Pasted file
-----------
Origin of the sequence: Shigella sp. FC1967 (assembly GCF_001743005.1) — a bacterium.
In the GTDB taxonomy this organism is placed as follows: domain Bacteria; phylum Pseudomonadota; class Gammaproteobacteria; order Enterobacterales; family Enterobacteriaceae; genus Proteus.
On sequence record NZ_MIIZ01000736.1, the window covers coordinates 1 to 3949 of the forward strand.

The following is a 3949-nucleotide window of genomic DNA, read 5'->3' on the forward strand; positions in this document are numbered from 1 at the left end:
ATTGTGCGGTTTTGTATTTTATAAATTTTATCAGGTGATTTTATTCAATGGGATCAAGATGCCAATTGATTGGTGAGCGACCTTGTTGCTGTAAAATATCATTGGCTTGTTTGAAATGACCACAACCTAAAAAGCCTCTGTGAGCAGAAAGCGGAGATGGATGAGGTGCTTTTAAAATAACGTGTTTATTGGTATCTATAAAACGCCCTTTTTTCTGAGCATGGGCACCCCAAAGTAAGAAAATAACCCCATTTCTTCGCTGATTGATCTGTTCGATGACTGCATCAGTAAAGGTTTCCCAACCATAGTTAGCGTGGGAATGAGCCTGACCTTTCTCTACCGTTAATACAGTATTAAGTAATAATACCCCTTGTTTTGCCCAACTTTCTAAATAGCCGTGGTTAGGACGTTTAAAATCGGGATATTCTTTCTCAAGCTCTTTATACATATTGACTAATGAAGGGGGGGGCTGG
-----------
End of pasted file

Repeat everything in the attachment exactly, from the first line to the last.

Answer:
Origin of the sequence: Shigella sp. FC1967 (assembly GCF_001743005.1) — a bacterium.
In the GTDB taxonomy this organism is placed as follows: domain Bacteria; phylum Pseudomonadota; class Gammaproteobacteria; order Enterobacterales; family Enterobacteriaceae; genus Proteus.
On sequence record NZ_MIIZ01000736.1, the window covers coordinates 1 to 3949 of the forward strand.

The following is a 3949-nucleotide window of genomic DNA, read 5'->3' on the forward strand; positions in this document are numbered from 1 at the left end:
ATTGTGCGGTTTTGTATTTTATAAATTTTATCAGGTGATTTTATTCAATGGGATCAAGATGCCAATTGATTGGTGAGCGACCTTGTTGCTGTAAAATATCATTGGCTTGTTTGAAATGACCACAACCTAAAAAGCCTCTGTGAGCAGAAAGCGGAGATGGATGAGGTGCTTTTAAAATAACGTGTTTATTGGTATCTATAAAACGCCCTTTTTTCTGAGCATGGGCACCCCAAAGTAAGAAAATAACCCCATTTCTTCGCTGATTGATCTGTTCGATGACTGCATCAGTAAAGGTTTCCCAACCATAGTTAGCGTGGGAATGAGCCTGACCTTTCTCTACCGTTAATACAGTATTAAGTAATAATACCCCTTGTTTTGCCCAACTTTCTAAATAGCCGTGGTTAGGACGTTTAAAATCGGGATATTCTTTCTCAAGCTCTTTATACATATTGACTAATGAAGGGGGGGGCTGG